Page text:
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How to become a tanker driver: 5 steps to get started

A Schneider tanker truck parked in front of a building.

Estimated reading time: 3 minutes 

As a tanker truck driver, you not only have the chance to earn a great income, but also get to complete hands-on work with a wide array of equipment. However, there are some extra steps you need to take and additional requirements you need to meet to take advantage of tanker driving opportunities. 

Learn more about how to become a tanker driver below. 

How to become a tanker driver 

1. Meet the requirements to become a truck driver. 

Before you can focus your attention on tanker driving jobs specifically, you need to know how to become a truck driver. You also need to meet the basic truck driver requirements, which include:

  • Being at least 21 years old (for interstate driving).
  • Having a clean driving record and solid work history. 
  • Obtaining a Commercial Driver’s License (CDL) from your state’s Department of Motor Vehicles (DMV). 
  • Attending truck driving school or a CDL training program.
  • Passing a drug and alcohol test. 
  • Undergoing a physical.

2. Make sure tanker driving is the right job for you. 

Before deciding to become a tanker driver, it’s a good idea to research what the job entails to make sure it’s a good career fit for you. 

Some of the things that differentiate life as a tanker driver from other driving jobs are: 

  • Type of freight: Tanker drivers haul primarily food-grade liquids (water, milk), liquid chemicals and petroleum products. The latter two are considered hazardous materials.

  • The equipment you use: Tanker drivers typically pull steel tank trailers. Drivers must be skilled in managing the unique driving dynamics of a tanker, such as the "surge effect" caused by liquid movement inside the tank.
  • The hands-on work: As a tanker driver, loading and unloading are done with pumps and hoses attached to the trailer.
  • Extra certifications: Tanker drivers need extra training and certifications, such as a Tanker endorsement and a HazMat endorsement (if transporting hazardous materials).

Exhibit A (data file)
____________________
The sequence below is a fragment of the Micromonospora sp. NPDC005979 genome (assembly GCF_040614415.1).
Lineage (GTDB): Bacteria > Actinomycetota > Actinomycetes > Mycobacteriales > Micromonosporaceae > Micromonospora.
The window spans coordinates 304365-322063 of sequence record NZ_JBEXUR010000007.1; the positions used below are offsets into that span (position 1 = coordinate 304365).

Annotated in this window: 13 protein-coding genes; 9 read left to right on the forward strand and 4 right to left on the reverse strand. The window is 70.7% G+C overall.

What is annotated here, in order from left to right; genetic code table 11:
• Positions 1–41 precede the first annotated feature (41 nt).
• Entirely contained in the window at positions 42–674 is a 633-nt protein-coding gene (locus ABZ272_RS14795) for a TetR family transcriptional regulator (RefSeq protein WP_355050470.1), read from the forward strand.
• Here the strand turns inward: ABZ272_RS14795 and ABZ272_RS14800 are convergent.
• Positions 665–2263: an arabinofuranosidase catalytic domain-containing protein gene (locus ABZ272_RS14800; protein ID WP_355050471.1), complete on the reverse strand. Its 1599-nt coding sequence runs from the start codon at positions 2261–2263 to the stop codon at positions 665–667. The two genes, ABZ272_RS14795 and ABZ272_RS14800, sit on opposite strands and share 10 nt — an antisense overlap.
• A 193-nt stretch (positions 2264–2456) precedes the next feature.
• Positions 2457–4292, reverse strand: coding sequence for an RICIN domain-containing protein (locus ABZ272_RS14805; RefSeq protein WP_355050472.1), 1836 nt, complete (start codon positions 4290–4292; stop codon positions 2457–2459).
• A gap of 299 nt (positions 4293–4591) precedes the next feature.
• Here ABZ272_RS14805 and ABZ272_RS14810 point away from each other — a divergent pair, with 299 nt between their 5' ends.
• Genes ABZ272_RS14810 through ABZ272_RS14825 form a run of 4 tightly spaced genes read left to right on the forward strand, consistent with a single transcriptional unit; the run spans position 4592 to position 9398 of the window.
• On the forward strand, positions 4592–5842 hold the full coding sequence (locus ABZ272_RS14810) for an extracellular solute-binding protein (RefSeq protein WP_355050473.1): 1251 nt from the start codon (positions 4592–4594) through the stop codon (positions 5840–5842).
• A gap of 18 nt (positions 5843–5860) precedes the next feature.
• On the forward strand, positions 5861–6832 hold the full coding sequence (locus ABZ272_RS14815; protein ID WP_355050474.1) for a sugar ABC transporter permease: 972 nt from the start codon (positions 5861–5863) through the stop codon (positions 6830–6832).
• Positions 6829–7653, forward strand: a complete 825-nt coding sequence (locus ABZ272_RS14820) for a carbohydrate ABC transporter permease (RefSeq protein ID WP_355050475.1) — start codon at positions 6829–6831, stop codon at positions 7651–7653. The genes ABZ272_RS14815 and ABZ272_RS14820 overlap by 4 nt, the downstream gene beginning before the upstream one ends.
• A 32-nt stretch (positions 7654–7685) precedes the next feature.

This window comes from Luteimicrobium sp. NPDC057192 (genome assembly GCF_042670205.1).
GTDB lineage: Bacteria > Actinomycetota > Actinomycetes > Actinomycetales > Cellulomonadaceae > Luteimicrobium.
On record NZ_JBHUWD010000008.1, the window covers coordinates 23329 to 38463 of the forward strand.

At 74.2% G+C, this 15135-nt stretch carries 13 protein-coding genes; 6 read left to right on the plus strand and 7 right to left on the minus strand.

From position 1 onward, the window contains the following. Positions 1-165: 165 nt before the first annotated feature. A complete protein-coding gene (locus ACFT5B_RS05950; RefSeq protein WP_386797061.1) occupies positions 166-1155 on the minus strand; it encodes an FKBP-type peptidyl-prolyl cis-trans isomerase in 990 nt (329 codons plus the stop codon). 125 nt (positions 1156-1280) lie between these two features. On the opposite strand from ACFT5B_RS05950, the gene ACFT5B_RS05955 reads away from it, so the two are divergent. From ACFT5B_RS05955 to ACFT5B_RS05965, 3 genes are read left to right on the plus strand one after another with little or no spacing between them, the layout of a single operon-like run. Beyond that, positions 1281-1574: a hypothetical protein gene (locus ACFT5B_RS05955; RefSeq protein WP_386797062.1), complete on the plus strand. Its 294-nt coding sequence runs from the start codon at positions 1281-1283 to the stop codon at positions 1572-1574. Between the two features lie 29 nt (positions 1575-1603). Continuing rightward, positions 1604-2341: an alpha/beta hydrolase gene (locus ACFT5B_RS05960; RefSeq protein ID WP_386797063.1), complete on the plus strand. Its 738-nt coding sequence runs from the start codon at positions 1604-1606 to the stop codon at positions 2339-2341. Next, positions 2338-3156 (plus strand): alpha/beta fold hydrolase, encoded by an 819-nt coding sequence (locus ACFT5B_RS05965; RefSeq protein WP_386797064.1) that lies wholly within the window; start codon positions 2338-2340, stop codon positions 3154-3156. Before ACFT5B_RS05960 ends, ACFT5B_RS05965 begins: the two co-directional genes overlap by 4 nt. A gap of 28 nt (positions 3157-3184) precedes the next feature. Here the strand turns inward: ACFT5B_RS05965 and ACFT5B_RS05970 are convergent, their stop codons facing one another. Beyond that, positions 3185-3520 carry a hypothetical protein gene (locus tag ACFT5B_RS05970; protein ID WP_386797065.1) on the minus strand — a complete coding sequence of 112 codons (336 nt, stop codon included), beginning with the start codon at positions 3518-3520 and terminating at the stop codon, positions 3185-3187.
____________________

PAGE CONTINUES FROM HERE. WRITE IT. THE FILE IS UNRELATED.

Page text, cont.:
• Stricter regulations: Due to the nature of the materials being transported, tanker drivers must adhere to stringent safety regulations and protocols, such as proper placarding.

3. Meet the specific tanker driver requirements. 

Tanker driving involves several specific requirements due to the nature of its day-to-day tasks.  

While the requirements vary by tanker driving job (e.g. the requirements to haul chemicals are different from the requirements to haul water), some of the most common must-haves include: 

  • Obtaining a Tanker endorsement. This can be done at the DMV at the same time as your CDL (with a separate written test and small fee) or added on later.

  • Getting a HazMat endorsement. This endorsement is needed for drivers who haul hazardous materials like gasoline, propane, chlorine and other kinds of potentially dangerous chemicals. 

  • Earning a Tanker/HazMat combination endorsement. This endorsement, known as an “X” endorsement, covers both a tanker and HazMat endorsement.

  • Investing in a TWIC card. A TWIC card is needed for drivers who haul their loads to ports, vessels or other maritime facilities. 

4. Find a tanker driving job. 

There are a wide variety of tanker driving jobs to choose from, including: 

The best way to know if a tanker driving job is right for you is to review specific job postings and descriptions. 

5. Complete your tanker truck driver training. 

Due to the specialized nature of the work, you should prepare for longer training when becoming a tanker driver. For example, Schneider’s tanker orientation is just under three weeks for experienced drivers and five weeks for inexperienced drivers. 

Want to learn more about tanker driving?

Discover the ins and outs of a career in tanker driving by exploring our collection of bulk-related how-tos and guides. 
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Schneider Guy loves the "Big Orange." He's passionate about the trucking industry and connecting people to rewarding careers within it. He's been the eyes and ears of our company since our founding in 1935, and he's excited to interact with prospective and current Schneider associates through "A Slice of Orange."

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